Ticket to Ride: 15th Anniversary Edition is a very special thing indeed

If you’re reading this review, then I’d be willing to bet a lot of money — maybe even a crisp fiver — that you’ve heard of Ticket to Ride. Even if you’re here because you’re curious about whether you should take the step of purchasing it as your only board game, there’s no arguing against the fact that Alan R. Moon’s take on route-building is a bonafide classic. Having recently reached its fifteenth birthday, Days of Wonder have chosen to celebrate Ticket to Ride with a gorgeous new edition — let’s find out if it’s worth the near £100 asking price.

The first thing you’ll notice about Ticket to Ride: 15th Anniversary Edition is that the box is materially larger than the standard edition. Indeed, the box for Ticket to Ride: 15th Anniversary Edition is larger than almost any other game I own, barely fitting into my shelves and with no chance of fitting into an IKEA Kallax. That said, it looks fantastic on the shelf. Open up the box and you’ll realize why — Ticket to Ride: 15th Anniversary Edition comes with a board that is large enough to fill a six-seat dining table widthways no problem, and cover about sixty to seventy percent of the table lengthways.

Ticket to Ride: 15th Anniversary Edition

Beneath the board, a decent insert cradles pieces for five players, each set of which is presented in a colourful metal tin featuring the branding of a fictional train company. To the side, you’ll find slots for the scoring marker associated with each colour — and taking up a lot more real estate than needed in the insert, but considering the size of the board there was always going to be wasted space here. The final thing you’ll see in the box (aside from the manual) are the cards.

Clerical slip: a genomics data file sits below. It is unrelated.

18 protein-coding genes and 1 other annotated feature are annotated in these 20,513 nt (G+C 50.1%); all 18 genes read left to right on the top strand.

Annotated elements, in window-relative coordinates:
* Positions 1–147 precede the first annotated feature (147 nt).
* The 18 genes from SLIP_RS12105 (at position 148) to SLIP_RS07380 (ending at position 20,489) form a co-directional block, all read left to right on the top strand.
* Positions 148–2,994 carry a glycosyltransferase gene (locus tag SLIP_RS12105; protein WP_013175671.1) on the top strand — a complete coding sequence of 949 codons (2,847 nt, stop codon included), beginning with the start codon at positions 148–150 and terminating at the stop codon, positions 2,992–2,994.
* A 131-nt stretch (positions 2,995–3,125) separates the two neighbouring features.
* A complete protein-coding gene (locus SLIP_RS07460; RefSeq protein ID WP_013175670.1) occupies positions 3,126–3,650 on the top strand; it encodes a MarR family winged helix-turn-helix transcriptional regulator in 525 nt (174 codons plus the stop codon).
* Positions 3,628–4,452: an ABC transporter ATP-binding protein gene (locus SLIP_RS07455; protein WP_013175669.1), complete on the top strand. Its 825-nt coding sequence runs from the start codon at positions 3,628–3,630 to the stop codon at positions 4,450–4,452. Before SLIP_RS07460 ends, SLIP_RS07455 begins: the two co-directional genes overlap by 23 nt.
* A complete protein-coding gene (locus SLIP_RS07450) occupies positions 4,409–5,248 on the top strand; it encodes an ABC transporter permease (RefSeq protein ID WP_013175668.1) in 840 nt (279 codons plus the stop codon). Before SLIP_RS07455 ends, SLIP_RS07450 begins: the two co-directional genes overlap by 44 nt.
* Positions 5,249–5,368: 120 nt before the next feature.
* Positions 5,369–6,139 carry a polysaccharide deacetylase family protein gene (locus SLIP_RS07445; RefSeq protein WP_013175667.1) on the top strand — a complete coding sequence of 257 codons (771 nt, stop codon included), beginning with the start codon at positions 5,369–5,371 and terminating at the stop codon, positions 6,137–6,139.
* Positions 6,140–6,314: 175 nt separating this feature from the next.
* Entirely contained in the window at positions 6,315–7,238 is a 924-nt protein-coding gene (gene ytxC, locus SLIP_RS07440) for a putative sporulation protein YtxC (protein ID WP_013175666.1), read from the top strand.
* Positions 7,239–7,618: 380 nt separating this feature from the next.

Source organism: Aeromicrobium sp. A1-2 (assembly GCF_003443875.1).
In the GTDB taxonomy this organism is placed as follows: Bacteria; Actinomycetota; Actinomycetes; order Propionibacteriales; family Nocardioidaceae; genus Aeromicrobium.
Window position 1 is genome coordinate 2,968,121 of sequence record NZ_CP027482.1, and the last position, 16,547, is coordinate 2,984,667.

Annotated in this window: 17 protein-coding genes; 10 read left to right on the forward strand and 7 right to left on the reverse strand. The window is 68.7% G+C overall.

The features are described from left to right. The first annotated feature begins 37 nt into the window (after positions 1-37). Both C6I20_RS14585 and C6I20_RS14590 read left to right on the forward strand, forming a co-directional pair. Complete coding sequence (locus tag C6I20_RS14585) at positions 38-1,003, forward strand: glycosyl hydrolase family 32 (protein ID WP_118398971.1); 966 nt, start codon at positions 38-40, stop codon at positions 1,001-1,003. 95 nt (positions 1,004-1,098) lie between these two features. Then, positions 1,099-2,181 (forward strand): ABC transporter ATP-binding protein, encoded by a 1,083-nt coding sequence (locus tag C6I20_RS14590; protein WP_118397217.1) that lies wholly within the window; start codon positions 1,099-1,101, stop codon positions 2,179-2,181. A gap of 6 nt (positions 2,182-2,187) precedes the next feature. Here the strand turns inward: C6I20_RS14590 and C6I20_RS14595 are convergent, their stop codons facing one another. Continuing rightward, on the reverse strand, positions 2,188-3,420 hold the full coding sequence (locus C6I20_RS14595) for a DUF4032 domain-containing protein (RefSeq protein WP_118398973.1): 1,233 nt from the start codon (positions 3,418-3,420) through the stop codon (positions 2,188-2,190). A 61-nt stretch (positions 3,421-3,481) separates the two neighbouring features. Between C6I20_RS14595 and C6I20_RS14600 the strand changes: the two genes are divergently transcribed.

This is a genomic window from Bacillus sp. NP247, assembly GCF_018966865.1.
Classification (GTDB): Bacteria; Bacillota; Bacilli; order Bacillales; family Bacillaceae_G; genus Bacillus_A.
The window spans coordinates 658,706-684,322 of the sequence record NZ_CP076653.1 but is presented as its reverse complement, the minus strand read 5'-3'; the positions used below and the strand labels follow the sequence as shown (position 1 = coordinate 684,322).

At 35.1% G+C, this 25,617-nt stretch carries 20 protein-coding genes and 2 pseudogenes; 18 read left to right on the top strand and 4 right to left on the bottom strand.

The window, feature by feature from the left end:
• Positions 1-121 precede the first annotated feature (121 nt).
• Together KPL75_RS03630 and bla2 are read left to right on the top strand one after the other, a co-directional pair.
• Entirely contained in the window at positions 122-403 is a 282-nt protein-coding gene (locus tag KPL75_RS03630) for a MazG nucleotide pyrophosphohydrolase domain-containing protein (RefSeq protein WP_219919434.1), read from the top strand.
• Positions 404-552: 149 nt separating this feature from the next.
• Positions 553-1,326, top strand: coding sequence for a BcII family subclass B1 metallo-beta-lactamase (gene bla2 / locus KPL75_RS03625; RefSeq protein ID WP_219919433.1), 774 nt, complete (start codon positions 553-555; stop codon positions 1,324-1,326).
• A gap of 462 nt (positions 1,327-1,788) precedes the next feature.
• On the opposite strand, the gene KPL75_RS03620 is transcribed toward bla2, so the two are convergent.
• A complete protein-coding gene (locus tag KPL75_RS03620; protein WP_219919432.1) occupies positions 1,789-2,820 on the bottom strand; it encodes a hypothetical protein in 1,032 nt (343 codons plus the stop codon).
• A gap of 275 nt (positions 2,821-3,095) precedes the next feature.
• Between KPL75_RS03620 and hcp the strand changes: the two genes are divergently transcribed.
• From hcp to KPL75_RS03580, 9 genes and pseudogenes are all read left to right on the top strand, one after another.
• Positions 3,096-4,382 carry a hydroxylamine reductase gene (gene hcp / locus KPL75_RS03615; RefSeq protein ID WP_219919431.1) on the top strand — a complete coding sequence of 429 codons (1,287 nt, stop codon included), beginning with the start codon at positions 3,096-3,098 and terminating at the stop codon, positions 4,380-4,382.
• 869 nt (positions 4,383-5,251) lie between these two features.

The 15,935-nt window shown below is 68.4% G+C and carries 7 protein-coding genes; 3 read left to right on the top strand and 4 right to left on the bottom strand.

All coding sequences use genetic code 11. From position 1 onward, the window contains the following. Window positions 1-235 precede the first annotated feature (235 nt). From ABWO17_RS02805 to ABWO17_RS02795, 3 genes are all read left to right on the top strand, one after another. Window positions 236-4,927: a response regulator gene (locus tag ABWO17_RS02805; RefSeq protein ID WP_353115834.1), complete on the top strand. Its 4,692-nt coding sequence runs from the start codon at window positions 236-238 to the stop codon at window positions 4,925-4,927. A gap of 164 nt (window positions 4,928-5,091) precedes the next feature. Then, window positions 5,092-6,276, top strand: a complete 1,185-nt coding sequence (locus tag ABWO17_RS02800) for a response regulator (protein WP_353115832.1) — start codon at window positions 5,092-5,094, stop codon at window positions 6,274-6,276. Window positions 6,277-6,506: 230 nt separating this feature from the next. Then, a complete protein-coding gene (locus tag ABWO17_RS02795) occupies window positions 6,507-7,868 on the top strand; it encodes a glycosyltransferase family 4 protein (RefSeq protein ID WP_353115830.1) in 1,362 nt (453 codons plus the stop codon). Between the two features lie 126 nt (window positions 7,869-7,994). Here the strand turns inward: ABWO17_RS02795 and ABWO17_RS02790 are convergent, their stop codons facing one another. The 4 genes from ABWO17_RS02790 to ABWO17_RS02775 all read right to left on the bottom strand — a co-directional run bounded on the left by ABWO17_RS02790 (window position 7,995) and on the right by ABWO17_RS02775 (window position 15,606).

There are decks here for the standard game, plus all expansions released for the Europe map to date — these include the Big Cities, 1912 and Orient Express decks, plus a Ticket to Ride with Max promo. These variants are all minor tweaks to routes players will try to fulfill and don’t really change the mechanics of the game, but it’s nice to see some variety.

Now, before I take a closer look at some of these components, I’d like to quickly nod at what isn’t here. There’s really just one big omission for me — the board in Ticket to Ride: 15th Anniversary Edition is single-sided and because the components are larger than the regular version, you’ll never be able to use them on other maps (unless they release giant versions separately). 

I think this is a shame — I’d love to have seen perhaps the best selling “alternate” map (maybe the USA) being printed on the other side, and it doesn’t seem much of a stretch to have included the cards to support such an inclusion. That, alone, would probably have been a big step towards justifying the asking price.

Ticket to Ride: 15th Anniversary Edition

Now back to what is here, let’s talk about the side of the board that is printed. Basically, it’s a giant version of the Ticket to Ride: Europe board, and with bolder, brighter colours and loads of small details, it looks absolutely gorgeous. I really do mean that — Ticket to Ride: 15th Anniversary Edition has one of the finest boards that I’ve ever seen. Things only get better when you start opening those tins as well. Each colour is filled with unique rail cars ranging from mail carriages (red) to car transporters (blue) and giant reels of cable (grey.) Lumber (brown) and oil or similar (pink) round out the set. These rail cars are finely sculpted and painted (with the exception of a few misprints) and look absolutely fantastic on the beautiful board.